[We don’t have much information about any general use of psilocybin in Western Europe in past centuries. It wasn’t until the 1960s that there were reports of students collecting and using psilocybin-containing mushrooms as a way to get high. They were inspired by the previous decade’s publication of reports mentioned below.

Although psilocybin grows widely, the sixties phenomenon indicates that there was no remnant knowledge of use of psilocybin in European culture.]

“Psilocybin mushrooms, also known as psychedelic mushrooms, are mushrooms that contain the psychedelic compounds psilocybin and psilocin. Common colloquial terms include magic mushrooms and shrooms. It is used mainly as an entheogen and recreational drug whose effects can include euphoria, altered thinking processes, closed and open-eye visuals, synesthesia, an altered sense of time and spiritual experiences. Biological genera containing psilocybin mushrooms include Copelandia, Galerina, Gymnopilus, Inocybe, Mycena, Panaeolus, Pholiotina, Pluteus, and Psilocybe. Over 100 species are classified in the genus Psilocybe.
Psilocybin mushrooms have likely been used since prehistoric times and may have been depicted in rock art and pre-Columbian historical materials in Mesoamerica. Many cultures have used these mushrooms in their religious rites and ceremonies.”

Pasted from <https://en.wikipedia.org/wiki/Psilocybin_mushroom>


“Psilocybin is present in varying concentrations in about 200 species of Basidiomycota mushrooms. In a 2000 review on the worldwide distribution of psilocybin mushrooms, Gastón Guzmán and colleagues considered these to be distributed amongst the following genera: Psilocybe (116 species), Gymnopilus (14), Panaeolus (13), Copelandia (12), Hypholoma (6), Pluteus (6) Inocybe (6), Conocybe (4), Panaeolina (4), Gerronema (2), Agrocybe (1), Galerina (1) and Mycena (1). Guzmán increased his estimate of the number of psilocybin-containing Psilocybe to 144 species in a 2005 review.

Many of these are found in Mexico (53 species), with the remainder distributed in the US and Canada (22), Europe (16), Asia (15), Africa (4), and Australia and associated islands (19). In general, psilocybin-containing species are dark-spored, gilled mushrooms that grow in meadows and woods of the subtropics and tropics, usually in soils rich in humus and plant debris. Psilocybin mushrooms occur on all continents, but the majority of species are found in subtropical humid forests. Psilocybe species commonly found in the tropics include P. cubensis and P. subcubensis. P. semilanceata—considered by Guzmán to be the world’s most widely distributed psilocybin mushroom—is found in Europe, North America, Asia, South America, Australia and New Zealand, but is entirely absent from Mexico.”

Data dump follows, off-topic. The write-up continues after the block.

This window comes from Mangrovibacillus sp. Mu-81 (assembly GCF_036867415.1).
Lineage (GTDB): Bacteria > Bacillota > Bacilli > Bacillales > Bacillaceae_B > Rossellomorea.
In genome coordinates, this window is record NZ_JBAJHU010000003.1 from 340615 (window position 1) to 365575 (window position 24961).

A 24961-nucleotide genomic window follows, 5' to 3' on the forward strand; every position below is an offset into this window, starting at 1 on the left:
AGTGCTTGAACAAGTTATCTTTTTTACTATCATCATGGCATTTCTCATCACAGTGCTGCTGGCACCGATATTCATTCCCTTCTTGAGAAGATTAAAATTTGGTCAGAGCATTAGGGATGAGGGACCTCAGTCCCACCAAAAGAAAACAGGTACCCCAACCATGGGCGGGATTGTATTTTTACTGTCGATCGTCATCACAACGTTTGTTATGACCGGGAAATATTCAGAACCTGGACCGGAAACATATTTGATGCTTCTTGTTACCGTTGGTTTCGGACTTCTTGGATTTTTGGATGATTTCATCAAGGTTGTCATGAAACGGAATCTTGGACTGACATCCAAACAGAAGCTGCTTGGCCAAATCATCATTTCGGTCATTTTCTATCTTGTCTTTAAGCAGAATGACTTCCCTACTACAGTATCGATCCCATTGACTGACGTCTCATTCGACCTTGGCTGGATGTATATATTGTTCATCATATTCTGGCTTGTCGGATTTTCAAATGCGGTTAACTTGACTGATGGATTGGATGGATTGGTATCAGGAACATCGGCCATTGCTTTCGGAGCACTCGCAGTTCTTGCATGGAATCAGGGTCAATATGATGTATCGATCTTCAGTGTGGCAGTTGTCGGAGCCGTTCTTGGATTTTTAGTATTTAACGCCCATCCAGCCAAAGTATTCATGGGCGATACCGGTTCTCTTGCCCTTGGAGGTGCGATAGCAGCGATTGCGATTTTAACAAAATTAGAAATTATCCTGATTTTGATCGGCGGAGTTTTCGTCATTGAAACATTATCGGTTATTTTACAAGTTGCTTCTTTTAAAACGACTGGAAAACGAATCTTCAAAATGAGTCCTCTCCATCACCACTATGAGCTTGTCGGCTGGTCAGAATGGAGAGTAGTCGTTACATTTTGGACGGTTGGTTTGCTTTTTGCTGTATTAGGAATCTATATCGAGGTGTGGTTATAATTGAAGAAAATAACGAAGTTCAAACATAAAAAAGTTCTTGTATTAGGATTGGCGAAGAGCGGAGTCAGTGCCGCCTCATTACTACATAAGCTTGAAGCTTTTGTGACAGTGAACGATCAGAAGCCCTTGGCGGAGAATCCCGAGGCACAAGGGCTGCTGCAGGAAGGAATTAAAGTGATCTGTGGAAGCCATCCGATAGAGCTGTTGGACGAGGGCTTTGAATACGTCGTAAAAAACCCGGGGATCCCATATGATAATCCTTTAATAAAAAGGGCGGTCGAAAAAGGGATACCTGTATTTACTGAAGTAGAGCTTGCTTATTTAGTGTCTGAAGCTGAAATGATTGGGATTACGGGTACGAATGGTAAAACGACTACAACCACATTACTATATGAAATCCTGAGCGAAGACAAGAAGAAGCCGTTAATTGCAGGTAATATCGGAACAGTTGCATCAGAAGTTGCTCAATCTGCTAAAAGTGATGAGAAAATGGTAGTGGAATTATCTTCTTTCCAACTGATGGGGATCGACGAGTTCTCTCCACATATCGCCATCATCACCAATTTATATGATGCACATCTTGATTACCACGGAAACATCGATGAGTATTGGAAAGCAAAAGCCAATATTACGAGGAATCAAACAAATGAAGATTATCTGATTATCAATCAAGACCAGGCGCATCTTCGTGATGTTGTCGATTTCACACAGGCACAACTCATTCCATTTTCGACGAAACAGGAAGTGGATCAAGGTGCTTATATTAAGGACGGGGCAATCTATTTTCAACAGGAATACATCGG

Pasted from <https://en.wikipedia.org/wiki/Psilocybin_mushroom>

“The first reliably documented report of Psilocybe semilanceata intoxication involved a British family in 1799 (see our transcript of Doctor Brande’s report at /the-first-mention-of-hallucinogenic-mushrooms-in-european-medical-literature/), who prepared a meal with mushrooms they had picked in London’s Green Park. According to the chemist Augustus Everard Brande, the father and his four children experienced typical symptoms associated with ingestion, including pupil dilation, spontaneous laughter and delirium.”

Pasted from <https://en.wikipedia.org/wiki/Psilocybe_semilanceata>

“In 1955, Valentina and R. Gordon Wasson became the first known Caucasians to actively participate in an indigenous mushroom ceremony. The Wassons did much to publicize their discovery, even publishing an article on their experiences in Life in 1957. In 1956 Roger Heim identified the psychoactive mushroom that the Wassons had brought back from Mexico as Psilocybe, and in 1958, Albert Hofmann first identified psilocybin and psilocin as the active compounds in these mushrooms.

Inspired by the Wassons’ Life article, Timothy Leary traveled to Mexico to experience psilocybin mushrooms firsthand. Upon returning to Harvard in 1960, he and Richard Alpert started the Harvard Psilocybin Project, promoting psychological and religious study of psilocybin and other psychedelic drugs. After Leary and Alpert were dismissed by Harvard in 1963, they turned their attention toward promoting the psychedelic experience to the nascent hippie counterculture.

The popularization of entheogens by Wasson, Leary, authors Terence McKenna and Robert Anton Wilson, and others has led to an explosion in the use of psilocybin mushrooms throughout the world. By the early 1970s, many psilocybin mushroom species were described from temperate North America, Europe, and Asia and were widely collected. Books describing methods of cultivating Psilocybe cubensis in large quantities were also published. The availability of psilocybin mushrooms from wild and cultivated sources has made it among the most widely used of the psychedelic drugs.”